‘And that was a steep learning curve because you were coaching your mates, or more importantly selecting them, and to start with I was picking people basically on reputations and friendships. Trouble was we weren’t quite getting it done. We lost a final in my first year and a semi in my second so after that I thought, hang on a minute, time to draw a line here. If we’re going to win things I need to get a bit more ruthless, so I got a bit more ruthless and that year we won the championship. That sort of kick-started the coaching career.’

He then got handed the reins of the Second XV at North Harbour who went through his first season unbeaten, a trick he repeated with Second Division Northland when he got them promoted to Division One: ‘that team broke all the New Zealand records for tries and points scored.’ A pattern was beginning to develop here so perhaps it wasn’t a huge surprise when the Big City came calling.

‘I got a phone call from the CEO of Auckland – this would’ve been the end of 1997 season – who said, look, Graham Henry wants a chat, off the record sort of thing, so I went down to Graham Henry’s place and he asked me if I’d be his assistant coach; said he liked what he was hearing about Northland, what we were doing and how we were playing, and he wanted to bring in a young coach with a view – perhaps – to one day taking over.’

‘Well, for me that was pretty exciting so the next season I was away down to Auckland, only I got there and Graham Henry says, ‘good to see you, bad news, I’m off to Wales’ and off he went. Never got to work with him for even one day. Anyway they advertised the vacancy and gave me the job’, not the first time in his coaching career where he’d audition as the Apprentice and suddenly find himself cast as the Sorcerer. He smiles wryly. ‘The thing with coaching is, it’s all a matter of timing.’

So Grant Fox, no less, came in as Pivac’s assistant and in five years with Auckland they won three NPC titles – 1999, 2002 and 2003 – doubling up in the final year with a Ranfurly Shield, which left Wayne Pivac as the ‘Steinlager New Zealand Rugby Coach of the Year, 2003.’ The trophy’s at home in Takapuna, guarded by his two boys, Matthew and Bradley, who share Dad’s apartment now he’s elsewhere.

‘That Auckland team was special and the Double was special and to win the Ranfurly Shield by beating Canterbury in Christchurch – it was 31-40 at the Jade Stadium, a win which finally loosened Canterbury’s three year grip on the so-called Log ‘o Wood – was just massive. The Shield is steeped in so much history; I can remember my Dad would take us to Ranfurly Shield games when we were kids and you’d get 35,000 on a Wednesday for an Auckland/North Auckland game with Sid Going at Eden Park, so to win that was so special.’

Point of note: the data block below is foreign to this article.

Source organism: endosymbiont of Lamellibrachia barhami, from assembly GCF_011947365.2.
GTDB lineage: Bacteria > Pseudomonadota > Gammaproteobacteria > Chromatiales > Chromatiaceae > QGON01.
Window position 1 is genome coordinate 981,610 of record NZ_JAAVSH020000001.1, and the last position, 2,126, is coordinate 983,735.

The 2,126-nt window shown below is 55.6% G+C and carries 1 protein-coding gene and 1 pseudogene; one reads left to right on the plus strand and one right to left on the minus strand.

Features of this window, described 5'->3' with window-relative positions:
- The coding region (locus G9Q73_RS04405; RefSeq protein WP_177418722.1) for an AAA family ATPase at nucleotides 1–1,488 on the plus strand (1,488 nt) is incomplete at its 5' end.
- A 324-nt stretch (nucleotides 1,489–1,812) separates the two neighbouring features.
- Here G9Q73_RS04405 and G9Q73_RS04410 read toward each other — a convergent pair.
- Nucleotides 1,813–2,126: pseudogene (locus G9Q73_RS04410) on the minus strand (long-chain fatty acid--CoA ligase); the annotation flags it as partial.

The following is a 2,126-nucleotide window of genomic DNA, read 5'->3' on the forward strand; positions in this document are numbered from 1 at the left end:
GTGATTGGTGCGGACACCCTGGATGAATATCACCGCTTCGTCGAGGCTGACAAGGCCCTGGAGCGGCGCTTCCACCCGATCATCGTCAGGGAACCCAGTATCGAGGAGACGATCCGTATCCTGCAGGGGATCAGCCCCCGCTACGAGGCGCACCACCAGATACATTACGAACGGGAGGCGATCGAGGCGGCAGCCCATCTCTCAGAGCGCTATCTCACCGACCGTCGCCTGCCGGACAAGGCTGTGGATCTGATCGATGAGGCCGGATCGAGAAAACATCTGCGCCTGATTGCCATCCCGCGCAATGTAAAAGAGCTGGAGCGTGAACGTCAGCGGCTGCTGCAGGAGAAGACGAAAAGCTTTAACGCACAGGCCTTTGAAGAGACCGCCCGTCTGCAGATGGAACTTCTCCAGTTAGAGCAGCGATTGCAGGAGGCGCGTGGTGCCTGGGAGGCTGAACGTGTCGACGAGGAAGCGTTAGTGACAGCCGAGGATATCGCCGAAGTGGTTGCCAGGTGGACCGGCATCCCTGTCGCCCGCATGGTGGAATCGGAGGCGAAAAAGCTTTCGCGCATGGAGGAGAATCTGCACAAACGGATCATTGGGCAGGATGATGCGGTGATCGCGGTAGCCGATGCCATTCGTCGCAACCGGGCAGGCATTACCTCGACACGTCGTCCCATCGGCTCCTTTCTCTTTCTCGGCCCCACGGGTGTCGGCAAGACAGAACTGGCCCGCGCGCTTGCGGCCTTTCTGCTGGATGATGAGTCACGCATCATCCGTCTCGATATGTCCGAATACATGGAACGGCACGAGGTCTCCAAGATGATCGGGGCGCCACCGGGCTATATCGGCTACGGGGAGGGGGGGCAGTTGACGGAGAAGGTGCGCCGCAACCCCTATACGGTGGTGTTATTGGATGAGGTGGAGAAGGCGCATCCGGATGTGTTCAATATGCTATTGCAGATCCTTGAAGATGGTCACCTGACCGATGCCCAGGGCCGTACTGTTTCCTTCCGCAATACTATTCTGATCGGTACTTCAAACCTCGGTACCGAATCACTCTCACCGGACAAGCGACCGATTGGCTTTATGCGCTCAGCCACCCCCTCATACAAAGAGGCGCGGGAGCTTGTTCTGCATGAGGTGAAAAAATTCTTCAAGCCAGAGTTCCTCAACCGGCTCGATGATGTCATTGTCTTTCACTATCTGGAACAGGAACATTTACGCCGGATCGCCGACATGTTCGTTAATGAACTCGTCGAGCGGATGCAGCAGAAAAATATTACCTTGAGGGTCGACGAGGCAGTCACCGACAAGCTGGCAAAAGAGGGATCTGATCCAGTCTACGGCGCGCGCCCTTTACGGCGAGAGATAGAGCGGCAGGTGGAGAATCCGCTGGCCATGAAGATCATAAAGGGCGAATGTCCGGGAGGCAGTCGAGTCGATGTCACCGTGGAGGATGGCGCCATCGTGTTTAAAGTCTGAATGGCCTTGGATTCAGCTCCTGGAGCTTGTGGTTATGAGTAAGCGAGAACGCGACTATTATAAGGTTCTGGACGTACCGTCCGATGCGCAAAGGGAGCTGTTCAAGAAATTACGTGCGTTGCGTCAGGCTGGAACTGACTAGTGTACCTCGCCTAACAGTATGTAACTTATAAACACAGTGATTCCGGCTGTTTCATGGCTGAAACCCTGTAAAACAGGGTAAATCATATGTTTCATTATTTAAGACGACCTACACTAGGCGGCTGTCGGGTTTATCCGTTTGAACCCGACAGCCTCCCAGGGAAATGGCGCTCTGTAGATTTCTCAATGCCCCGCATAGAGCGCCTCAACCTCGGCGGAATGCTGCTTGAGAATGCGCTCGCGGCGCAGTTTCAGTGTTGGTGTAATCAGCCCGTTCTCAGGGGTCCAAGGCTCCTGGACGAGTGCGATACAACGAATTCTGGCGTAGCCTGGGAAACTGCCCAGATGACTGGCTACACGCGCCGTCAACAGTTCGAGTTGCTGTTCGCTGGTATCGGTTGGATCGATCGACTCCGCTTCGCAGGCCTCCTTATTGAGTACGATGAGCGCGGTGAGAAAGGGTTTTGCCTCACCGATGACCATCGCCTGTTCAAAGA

‘And the funny thing was that in 2001 I’d got a phone call from Graham Henry asking if I’d, if you like, return the favour because he’d done the Lions, left Wales and had no job. And there were a few Auckland Board Members telling me, ‘don’t do it, you know he walked out on his contract here’ but I thought, no, hang on, we can use his experience. So he came back and did defence – I don’t think he’d ever coached it before, not as a speciality – and that worked well and we had a good bond and it got him back on the ladder in New Zealand and back on the road to the All Blacks job.’

‘But I can still remember those guys at Auckland saying, ‘look, if it goes wrong it’ll be your fault and if you win things, Henry’ll take the credit’. Yet just before the final whistle in 2003 when we were all running from the coaches’ box to get the lift down to be with the players on the pitch, Graham said to Foxy and me, ‘no, you two get down there and enjoy it; I’ve won it before, you go.’ So we went and it was truly special.’  


There was a new contract available in Auckland post 2003 but after five years ticking all the boxes, international rugby beckoned. ‘Fiji were looking for a coach post the 2003 RWC and the opportunity came up and I jumped at it. It was more Director of Rugby than Coach, which was just as well because we had only four tests in my first year. But it was a big job, overseeing the selection of coaches, helping referees, putting together a development plan, an academy and a gym. It was all ground zero stuff and I really enjoyed that and learned a lot. It gave me a good appreciation of how, if you like, front office supports the back office.’

Pivac left the job seven months before Fiji made the RWC quarter finals in France in 2007 but he was very much around for the RWC Sevens in 2005 in Hong Kong. ‘It quickly became obvious to me that the National Sport of Fiji isn’t so much Fifteens as Sevens. And for two years they hadn’t won a tournament so the plan was to bring back Waisale Serevi and make him captain. I felt Fiji had run him out of town for all the wrong reasons – it’s very political over there – so we put a decent side together, went to Hong Kong and won it.’ Indeed the cup final win against New Zealand was a record margin.